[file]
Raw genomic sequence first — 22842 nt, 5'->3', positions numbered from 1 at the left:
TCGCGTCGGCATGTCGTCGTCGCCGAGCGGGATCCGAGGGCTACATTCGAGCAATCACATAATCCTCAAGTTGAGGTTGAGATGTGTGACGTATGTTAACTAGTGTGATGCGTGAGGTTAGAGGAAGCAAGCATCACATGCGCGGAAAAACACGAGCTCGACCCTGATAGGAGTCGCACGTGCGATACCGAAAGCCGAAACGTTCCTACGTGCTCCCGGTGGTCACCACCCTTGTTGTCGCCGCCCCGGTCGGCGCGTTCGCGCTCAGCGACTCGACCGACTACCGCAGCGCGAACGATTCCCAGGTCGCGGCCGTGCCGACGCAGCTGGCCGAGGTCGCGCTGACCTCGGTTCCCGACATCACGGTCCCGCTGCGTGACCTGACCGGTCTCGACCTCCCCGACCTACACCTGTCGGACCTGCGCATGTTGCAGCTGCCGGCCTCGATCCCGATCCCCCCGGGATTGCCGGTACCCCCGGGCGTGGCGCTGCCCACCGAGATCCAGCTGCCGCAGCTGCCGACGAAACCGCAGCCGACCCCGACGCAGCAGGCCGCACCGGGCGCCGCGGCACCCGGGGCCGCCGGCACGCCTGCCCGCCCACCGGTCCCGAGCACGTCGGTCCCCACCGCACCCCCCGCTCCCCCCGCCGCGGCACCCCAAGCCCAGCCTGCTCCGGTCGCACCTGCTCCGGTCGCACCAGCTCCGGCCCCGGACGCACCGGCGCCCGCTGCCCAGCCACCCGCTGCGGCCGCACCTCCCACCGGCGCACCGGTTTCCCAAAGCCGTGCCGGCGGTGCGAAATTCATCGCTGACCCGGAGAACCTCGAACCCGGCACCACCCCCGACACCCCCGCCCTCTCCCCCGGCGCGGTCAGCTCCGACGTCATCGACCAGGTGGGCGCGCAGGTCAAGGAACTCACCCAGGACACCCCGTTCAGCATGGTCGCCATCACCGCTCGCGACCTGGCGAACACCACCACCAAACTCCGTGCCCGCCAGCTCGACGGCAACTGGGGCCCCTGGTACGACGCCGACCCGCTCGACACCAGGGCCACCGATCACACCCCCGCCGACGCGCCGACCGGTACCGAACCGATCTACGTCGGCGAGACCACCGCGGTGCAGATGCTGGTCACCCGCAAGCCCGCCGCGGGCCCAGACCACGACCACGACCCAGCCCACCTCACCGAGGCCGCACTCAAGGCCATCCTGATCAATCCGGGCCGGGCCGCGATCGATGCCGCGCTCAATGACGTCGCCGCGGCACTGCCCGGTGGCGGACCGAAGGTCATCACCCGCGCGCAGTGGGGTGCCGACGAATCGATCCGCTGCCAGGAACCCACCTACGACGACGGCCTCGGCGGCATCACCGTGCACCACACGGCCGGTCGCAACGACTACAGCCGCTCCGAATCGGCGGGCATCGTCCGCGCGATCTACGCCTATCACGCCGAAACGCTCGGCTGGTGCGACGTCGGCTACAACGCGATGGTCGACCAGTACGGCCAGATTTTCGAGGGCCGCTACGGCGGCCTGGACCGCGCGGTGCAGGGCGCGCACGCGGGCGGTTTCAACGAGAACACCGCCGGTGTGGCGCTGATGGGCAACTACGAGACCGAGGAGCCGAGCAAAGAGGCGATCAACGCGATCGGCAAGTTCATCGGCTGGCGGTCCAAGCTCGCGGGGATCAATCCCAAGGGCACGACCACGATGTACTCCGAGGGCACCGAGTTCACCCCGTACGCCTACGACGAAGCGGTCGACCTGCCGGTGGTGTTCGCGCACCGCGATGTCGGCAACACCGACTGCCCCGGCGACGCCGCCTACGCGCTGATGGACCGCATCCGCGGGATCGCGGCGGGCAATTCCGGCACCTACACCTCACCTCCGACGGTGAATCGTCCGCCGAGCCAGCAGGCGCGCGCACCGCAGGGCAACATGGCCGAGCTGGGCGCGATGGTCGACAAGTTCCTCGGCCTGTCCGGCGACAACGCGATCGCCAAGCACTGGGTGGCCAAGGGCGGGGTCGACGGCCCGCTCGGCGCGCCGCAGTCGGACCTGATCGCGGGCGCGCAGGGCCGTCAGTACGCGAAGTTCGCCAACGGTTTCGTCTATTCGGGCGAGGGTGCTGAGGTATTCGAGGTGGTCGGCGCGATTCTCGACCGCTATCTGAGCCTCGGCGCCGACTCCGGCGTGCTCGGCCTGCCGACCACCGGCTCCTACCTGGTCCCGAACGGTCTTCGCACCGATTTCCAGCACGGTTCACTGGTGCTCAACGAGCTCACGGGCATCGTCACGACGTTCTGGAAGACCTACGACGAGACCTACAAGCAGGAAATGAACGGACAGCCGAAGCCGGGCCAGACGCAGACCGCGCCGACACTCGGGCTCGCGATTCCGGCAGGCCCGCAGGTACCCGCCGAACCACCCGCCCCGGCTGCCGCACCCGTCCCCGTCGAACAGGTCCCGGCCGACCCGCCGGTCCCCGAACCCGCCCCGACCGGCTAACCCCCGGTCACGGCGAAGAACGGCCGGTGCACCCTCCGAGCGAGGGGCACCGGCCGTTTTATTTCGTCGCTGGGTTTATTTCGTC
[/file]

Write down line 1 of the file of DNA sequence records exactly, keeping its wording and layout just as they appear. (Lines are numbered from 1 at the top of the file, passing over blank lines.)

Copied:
Raw genomic sequence first — 22842 nt, 5'->3', positions numbered from 1 at the left: